The study, published in LWT - Food Science and Technology, found that cakes made from liquid shortening containing a zero trans-fats, and generally a healthier fat profile, showed more uniform grain, finer texture, higher volume, and better shelf-life then cakes made from plastic shortening.
The authors explained that as industry moves away from the use of trans-fats in its formulations, it is important to look at the properties of replacement ingredients, in order to achieve the most effective yet healthy profile.
“Many companies began to use the relatively inexpensive palm oil instead of hydrogenated soybean oil to make zero-trans fat shortenings. Ironically, the high levels of saturated fatty acids in palm oil result in the same cardiovascular problems as do trans-fats,” said the authors, led by Dr Chuck Walker from the department of grain science & industry at Kansas State University, USA.
“For baking companies, a liquid oil plus an emulsifier combination blend would be easy to handle and they could combine different emulsifiers as their requirements change,” they added.
However, the authors conceded that investment in equipment, and a skilled staff to prepare such shortenings would be required.
Shortening is generally a semisolid fat for use in food preparations, especially of baked goods; so called because it promotes a ‘short’ or crumbly texture.
Walker his and colleagues explained that shortening is a major ingredient in high-ratio layer cakes; cakes in which there is as much or more sugar than flour in the formula.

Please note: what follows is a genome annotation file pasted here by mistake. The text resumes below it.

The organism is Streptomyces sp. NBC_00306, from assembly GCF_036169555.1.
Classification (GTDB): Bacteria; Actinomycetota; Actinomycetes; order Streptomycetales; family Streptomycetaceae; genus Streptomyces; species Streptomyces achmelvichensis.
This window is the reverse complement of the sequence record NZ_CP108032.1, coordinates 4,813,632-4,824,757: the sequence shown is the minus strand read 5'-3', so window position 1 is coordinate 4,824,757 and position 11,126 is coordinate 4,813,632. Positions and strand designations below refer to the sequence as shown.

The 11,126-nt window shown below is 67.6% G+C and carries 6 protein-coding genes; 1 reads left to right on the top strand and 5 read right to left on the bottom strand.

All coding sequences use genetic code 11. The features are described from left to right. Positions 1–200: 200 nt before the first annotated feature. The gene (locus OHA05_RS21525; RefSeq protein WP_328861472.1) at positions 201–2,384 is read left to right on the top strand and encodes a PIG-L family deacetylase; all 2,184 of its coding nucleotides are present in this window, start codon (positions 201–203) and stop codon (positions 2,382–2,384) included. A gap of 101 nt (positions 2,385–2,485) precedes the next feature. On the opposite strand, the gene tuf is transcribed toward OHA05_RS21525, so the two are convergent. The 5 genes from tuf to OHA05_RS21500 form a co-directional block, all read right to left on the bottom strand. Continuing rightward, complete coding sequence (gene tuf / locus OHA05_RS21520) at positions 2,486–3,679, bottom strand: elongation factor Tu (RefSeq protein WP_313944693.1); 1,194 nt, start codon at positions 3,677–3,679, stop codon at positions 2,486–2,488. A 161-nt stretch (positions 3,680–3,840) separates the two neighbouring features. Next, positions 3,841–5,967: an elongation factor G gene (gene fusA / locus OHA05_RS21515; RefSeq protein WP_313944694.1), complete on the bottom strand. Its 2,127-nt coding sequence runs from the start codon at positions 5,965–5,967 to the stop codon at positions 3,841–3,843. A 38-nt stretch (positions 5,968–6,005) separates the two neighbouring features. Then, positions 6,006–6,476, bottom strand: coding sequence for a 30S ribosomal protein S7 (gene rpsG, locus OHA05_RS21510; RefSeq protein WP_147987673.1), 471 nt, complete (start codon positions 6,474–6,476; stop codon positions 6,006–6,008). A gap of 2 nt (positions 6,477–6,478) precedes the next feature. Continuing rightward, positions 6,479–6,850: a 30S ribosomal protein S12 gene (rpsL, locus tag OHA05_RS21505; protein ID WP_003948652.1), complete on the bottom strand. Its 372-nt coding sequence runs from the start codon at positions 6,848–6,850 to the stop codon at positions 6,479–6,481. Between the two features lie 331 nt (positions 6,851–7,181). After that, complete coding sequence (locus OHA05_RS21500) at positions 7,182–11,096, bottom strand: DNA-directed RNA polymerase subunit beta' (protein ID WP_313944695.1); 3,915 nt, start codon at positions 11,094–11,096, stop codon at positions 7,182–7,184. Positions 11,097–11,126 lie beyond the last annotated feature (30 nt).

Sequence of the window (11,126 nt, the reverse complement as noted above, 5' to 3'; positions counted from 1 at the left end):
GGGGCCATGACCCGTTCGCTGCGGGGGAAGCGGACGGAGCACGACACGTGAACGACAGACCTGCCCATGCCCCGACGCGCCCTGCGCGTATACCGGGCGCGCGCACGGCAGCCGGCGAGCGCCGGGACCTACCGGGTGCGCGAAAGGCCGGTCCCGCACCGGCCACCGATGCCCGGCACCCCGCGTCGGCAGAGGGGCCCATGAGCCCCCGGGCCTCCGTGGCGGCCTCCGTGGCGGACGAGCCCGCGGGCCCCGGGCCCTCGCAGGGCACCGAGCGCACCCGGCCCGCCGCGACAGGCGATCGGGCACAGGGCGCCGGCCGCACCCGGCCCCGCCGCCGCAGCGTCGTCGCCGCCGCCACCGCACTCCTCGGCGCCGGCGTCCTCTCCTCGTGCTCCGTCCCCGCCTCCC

Shortening performs three basic functions in such cake products: it traps air during the creaming process, coats protein and starch particles, and emulsifies large amounts of liquid.
Solid ‘plastic’ shortenings are the most commonly used type of shortening in the baking industry. However they often contain a high proportion of hydrogenated fats, including trans-fats.
Research has highlighted that trans-fats in the diet may increase the risk of coronary heart disease, by raising the levels of LDL cholesterol and lowering the levels of HDL cholesterol.
Walker and his co-workers explained that ‘liquid’ cake shortenings function much like solid shortenings in baking systems, but they offer the user certain advantages, including having a healthier fat profile.
However, the authors noted that “few publications have assessed the performance of liquid shortenings in cake baking systems.”
Four groups of layer cakes were baked using: plastic shortening, liquid shortening, liquid oil, or liquid oil plus emulsifier combinations. Cake performance and firming over-time were then evaluated.
The authors reported that liquid shortening provided the best fresh cake characteristics, whilst liquid oil provided the worst fresh cake characteristics.
Cake firmness was found to change slowly during storage for cakes made with liquid shortening, but for cakes made with liquid oil, firmness increased rapidly.
The characteristics and changes in firmness for plastic shortening were said to be “intermediate.”
The authors said that liquid oil alone “is not suitable for use in cake making”, but added that use of a blend oil and emulsifiers was found to produce high quality cakes.
“Liquid oil with a combination of added emulsifiers performed very similarly in terms of firmness to the liquid shortening …This indicated that emulsifiers played an important role on the improvement of cake firmness shelf-life,” reported Walker and his colleagues.
Source: LWT - Food Science and Technology
Published online ahead of print, doi: 10.1016/j.lwt.2011.03.013
“Evaluation of different types of fats for use in high-ratio layer cakes”
Authors: J. Zhou, J.M. Faubion, C.E. Walker